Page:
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The Brickyard 400 Is Losing Its Mystique 82

Posted on July 29, 2011 by A.J. Foss

Attendance and TV ratings have declined in recent years for the Brickyard 400.

The NASCAR Sprint Cup Series makes its annual trip to the famed Indianapolis Motor Speedway this weekend for the 18th running of the Brickyard 400.

While the event is still regarded as the second biggest race of the NASCAR season behind the Daytona 500, it seems that the popularity of the race among fans has reached an all-time low.

Back in May, the Associated Press reported that ticket sales for the race were down from last year’s event where only 140,000 people, almost a 50% decrease from 2007 where an estimated 270,000 fans showed up for that year’s race.

There was also a 13 percent decrease in the television ratings from the 2009 Brickyard 400 to last year’s race, which was both telecasted on ESPN.

So, what is the reason for this precipitous decline in the interest of the Brickyard 400?

Some blame the economic downturn and high gas prices, while others have suggested Indianapolis has to fight with tracks such as Chicago, Kentucky, and Kansas to get Midwestern fans to come out to the track.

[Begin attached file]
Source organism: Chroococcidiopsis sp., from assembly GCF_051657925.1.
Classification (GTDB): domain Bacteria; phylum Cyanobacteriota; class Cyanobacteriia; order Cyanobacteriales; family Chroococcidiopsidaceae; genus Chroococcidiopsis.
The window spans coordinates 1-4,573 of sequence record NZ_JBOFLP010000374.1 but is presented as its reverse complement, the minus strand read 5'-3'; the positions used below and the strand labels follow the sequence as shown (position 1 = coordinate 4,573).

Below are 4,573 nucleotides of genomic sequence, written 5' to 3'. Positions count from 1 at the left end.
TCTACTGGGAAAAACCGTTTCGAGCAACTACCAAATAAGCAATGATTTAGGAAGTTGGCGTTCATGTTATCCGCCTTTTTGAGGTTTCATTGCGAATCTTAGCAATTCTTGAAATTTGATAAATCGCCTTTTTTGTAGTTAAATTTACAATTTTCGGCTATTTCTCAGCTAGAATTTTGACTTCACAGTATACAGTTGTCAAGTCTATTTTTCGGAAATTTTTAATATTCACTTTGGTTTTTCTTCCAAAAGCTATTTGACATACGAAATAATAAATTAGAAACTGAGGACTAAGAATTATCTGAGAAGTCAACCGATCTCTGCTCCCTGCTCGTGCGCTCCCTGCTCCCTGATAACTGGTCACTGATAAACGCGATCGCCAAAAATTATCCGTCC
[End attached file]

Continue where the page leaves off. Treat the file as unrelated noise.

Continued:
But the most likely reason for NASCAR’s problem at the Brickyard is what happened in the 2008 race.

That was the first time that NASCAR raced the Car of Tomorrow at the speedway and the results proved to be disastrous. The combination of the new car and the abrasive pavement caused the rear tires to explode after several laps of racing. Read the rest of this entry →

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    • Hall of Famer Tony Oliva
      July 17, 2022 | 2:15 pm
      Tony Oliva

      After waiting for 45 years after his retirement, the Sports Then and Now Vintage Athlete of the Month is finally taking his rightful place as a member of the Baseball Hall of Fame.

      Before injuries cut short his Hall of Fame worthy career, Tony Oliva was one of the best hitters in baseball and combined with Hall of Famers Rod Carew and Harmen Killebrew to make the Minnesota Twins a perennial American League contender during the late 1960s.

      Discovered on the baseball fields of Cuba by a Minnesota Twin scout, Oliva came to the United States in 1961 and within three years the American League Rookie of the Year. There have been many great MLB players from Cuba, including a new generation of stars today, but it is hard to argue that there has been a better player from the island in MLB than Oliva.

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